Swimmers must also get enough omega-3s, as omega-3s not only support overall health, but are also important for muscle recovery and reducing illness16. Maxler Omega-3 Gold provides 300 mg of omega-3 fatty acids in each softgel.
Staying hydrated – your water intake
While swimming, the water helps your body cool down and lose less water. However, you will still need to take in plenty of fluids to help your performance. You’ll need to increase your water intake with higher water temperatures17.
Before a swim, you need to be taking in around 5-7 ml of water per kg of weight from four hours before training or competition. You can increase this amount starting with two hours before training should you need to18. Try to have a cold drink, as that can help you regulate your body temperature better19.
If you sweat a lot, or if you have less than 8 hours between training sessions, try to take in around 150% of water lost during the training20.
Before swimming – what to eat?
Before a swim, you should focus on hydrating yourself and replenishing your glycogen. For carbohydrates, aim to get around 1-2 grams per kg of body weight around four or three hours before your swim21. Pay attention to not having simple carbohydrates 45 minutes before the swim, as it will decrease blood sugar levels22.
During the swim
To keep your energy levels up as you swim, consider adding some carbohydrates to your water. Aim to take in around 90g of carbohydrate for every hour of swimming. Use a mix of carbohydrates for this – a 2:1 ratio of glucose and fructose is the optimal proportion.23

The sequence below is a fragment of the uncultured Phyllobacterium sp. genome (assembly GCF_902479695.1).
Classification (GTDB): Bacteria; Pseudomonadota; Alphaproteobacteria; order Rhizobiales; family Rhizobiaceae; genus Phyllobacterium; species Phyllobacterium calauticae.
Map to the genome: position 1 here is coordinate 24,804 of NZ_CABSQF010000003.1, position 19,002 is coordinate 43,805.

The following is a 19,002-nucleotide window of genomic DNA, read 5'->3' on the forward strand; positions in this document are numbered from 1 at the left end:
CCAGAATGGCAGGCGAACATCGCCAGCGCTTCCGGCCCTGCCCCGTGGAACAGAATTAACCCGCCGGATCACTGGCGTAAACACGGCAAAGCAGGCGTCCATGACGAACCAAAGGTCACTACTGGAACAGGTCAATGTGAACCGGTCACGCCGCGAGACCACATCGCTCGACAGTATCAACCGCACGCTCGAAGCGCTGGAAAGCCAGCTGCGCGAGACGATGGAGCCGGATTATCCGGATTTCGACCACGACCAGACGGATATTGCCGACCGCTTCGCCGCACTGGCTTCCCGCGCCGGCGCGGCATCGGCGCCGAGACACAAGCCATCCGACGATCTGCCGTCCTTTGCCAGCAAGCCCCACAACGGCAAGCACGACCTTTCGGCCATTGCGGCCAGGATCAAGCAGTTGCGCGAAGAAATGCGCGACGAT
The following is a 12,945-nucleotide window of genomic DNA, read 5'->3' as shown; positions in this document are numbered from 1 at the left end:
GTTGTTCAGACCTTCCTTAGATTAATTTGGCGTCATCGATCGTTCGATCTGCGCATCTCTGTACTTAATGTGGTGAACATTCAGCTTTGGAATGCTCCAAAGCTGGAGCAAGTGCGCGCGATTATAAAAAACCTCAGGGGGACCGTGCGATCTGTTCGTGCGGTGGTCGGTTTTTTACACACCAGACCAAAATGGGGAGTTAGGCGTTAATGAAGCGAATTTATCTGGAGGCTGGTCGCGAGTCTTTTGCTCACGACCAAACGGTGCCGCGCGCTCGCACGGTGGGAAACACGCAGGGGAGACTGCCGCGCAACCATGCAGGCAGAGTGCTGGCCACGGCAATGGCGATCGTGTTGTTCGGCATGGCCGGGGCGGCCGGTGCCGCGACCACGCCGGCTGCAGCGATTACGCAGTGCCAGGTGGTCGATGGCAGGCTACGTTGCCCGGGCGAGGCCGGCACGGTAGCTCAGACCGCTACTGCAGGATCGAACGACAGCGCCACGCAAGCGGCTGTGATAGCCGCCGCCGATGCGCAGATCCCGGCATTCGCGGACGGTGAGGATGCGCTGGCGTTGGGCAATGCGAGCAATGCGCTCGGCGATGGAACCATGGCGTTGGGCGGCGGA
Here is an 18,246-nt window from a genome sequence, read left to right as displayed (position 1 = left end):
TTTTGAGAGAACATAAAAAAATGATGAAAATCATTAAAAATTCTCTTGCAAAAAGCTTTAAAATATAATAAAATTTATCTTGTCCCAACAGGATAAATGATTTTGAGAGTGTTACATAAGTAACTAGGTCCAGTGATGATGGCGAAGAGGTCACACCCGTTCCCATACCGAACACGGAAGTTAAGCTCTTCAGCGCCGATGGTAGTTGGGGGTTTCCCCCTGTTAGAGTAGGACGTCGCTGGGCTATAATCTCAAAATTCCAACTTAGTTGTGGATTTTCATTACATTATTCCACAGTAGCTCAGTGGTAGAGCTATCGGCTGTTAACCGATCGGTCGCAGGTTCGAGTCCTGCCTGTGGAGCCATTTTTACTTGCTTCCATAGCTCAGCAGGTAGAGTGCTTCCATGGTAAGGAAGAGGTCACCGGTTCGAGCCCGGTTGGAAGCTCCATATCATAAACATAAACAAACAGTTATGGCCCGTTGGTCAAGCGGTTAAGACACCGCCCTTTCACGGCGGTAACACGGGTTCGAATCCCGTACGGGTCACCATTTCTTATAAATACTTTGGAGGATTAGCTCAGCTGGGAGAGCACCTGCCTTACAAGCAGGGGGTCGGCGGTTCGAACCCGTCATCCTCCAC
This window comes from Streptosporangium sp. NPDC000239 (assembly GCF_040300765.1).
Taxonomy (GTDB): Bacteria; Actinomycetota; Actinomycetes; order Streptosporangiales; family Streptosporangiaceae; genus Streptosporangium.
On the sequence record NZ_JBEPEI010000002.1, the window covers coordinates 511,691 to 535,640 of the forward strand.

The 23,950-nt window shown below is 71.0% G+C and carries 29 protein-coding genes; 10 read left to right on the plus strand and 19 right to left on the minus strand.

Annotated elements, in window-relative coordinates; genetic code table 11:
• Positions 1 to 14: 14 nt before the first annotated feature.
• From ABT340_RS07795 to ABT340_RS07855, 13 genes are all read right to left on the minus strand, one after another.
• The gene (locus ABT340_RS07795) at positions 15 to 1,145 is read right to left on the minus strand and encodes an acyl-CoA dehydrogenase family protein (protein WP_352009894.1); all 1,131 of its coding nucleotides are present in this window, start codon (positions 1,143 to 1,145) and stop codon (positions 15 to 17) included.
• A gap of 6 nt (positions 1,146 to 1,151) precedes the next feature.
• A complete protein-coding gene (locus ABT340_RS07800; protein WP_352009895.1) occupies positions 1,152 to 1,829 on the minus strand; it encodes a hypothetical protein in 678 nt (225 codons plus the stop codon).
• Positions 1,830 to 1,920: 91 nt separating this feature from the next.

After the swim
It is important to boost protein synthesis and replenish glycogen after a competition or a high-intensity training session. However, depending on what your goals are, you have multiple ways to go about your post-training snack.
As an overall guide, aim to get around 0.3g per kg of body weight of protein straight after an intense swim.24 If you’re trying to improve how efficiently your body uses fat and carbohydrate, stick to only having protein after the training session.25
If, on the other hand, you need to restore your glycogen or boost musclebuilding, add some carbohydrates to your post-workout meal. Aim to get around 20-25g of protein alongside 1 g of carbohydrate per kg of your weight.26
Improving performance – supplements to help you achieve your goals
Whether you’re a professional athlete, or just trying to achieve your personal best, you might want to support your training routine with beneficial supplements. With a wide variety of supplements available, you might want to know which will suit swimmers.
Swimmers can benefit most from three supplements: creatine, caffeine, and L-citrulline.
Creatine supplements increase the amount of phosphocreatine in the body, which plays a role in replenishing muscle energy in the form of ATP.27 More phosphocreatine allows you to train harder, which helps when you’re training at high intensity. Therefore, taking 3 grams of creatine each day while you train can be beneficial.28 Remember though, to start off with a loading phase of five days, where you take on 20-30 g of creatine each day, before continuing with taking 3 grams daily.
Caffeine, found in foods like coffee and chocolate, can benefit athletes as it helps to decrease tiredness and improves your ability to contract muscles.29 Swimmers can benefit from having around 3mg of caffeine per kg of body weight an hour before a competition.30
Those that swim long distances, whether in pools or open water, can benefit from a nitrate supplement. This is because nitrates can increase the amount of nitric oxide in your body, which boosts blood flow and helps with increasing time to exhaustion.31 You can get nitrates from drinking beetroot juice about 3 hours before a training session. However, you can also increase nitric oxide levels through taking citrulline malate.32